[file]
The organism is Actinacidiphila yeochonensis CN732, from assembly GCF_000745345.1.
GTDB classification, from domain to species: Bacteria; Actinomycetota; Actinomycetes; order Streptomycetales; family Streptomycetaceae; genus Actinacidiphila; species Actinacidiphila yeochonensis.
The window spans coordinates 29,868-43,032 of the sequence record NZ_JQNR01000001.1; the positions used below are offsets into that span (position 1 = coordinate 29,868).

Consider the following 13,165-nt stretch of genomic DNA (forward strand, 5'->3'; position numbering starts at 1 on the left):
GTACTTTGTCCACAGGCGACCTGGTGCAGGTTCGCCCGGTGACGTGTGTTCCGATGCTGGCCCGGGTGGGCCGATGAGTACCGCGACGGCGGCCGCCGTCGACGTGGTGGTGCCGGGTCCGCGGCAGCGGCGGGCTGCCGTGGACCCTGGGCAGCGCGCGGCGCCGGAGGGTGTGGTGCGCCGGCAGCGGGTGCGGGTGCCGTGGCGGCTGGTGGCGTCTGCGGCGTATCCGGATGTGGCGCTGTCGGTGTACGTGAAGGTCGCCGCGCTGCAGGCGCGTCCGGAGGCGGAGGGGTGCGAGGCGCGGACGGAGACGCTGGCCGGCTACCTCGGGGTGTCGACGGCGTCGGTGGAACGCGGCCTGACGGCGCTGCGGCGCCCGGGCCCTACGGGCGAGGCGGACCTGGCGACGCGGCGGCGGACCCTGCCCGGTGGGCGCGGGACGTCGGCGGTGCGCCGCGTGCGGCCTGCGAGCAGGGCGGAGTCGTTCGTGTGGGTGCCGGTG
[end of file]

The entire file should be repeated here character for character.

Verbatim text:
The organism is Actinacidiphila yeochonensis CN732, from assembly GCF_000745345.1.
GTDB classification, from domain to species: Bacteria; Actinomycetota; Actinomycetes; order Streptomycetales; family Streptomycetaceae; genus Actinacidiphila; species Actinacidiphila yeochonensis.
The window spans coordinates 29,868-43,032 of the sequence record NZ_JQNR01000001.1; the positions used below are offsets into that span (position 1 = coordinate 29,868).

Consider the following 13,165-nt stretch of genomic DNA (forward strand, 5'->3'; position numbering starts at 1 on the left):
GTACTTTGTCCACAGGCGACCTGGTGCAGGTTCGCCCGGTGACGTGTGTTCCGATGCTGGCCCGGGTGGGCCGATGAGTACCGCGACGGCGGCCGCCGTCGACGTGGTGGTGCCGGGTCCGCGGCAGCGGCGGGCTGCCGTGGACCCTGGGCAGCGCGCGGCGCCGGAGGGTGTGGTGCGCCGGCAGCGGGTGCGGGTGCCGTGGCGGCTGGTGGCGTCTGCGGCGTATCCGGATGTGGCGCTGTCGGTGTACGTGAAGGTCGCCGCGCTGCAGGCGCGTCCGGAGGCGGAGGGGTGCGAGGCGCGGACGGAGACGCTGGCCGGCTACCTCGGGGTGTCGACGGCGTCGGTGGAACGCGGCCTGACGGCGCTGCGGCGCCCGGGCCCTACGGGCGAGGCGGACCTGGCGACGCGGCGGCGGACCCTGCCCGGTGGGCGCGGGACGTCGGCGGTGCGCCGCGTGCGGCCTGCGAGCAGGGCGGAGTCGTTCGTGTGGGTGCCGGTG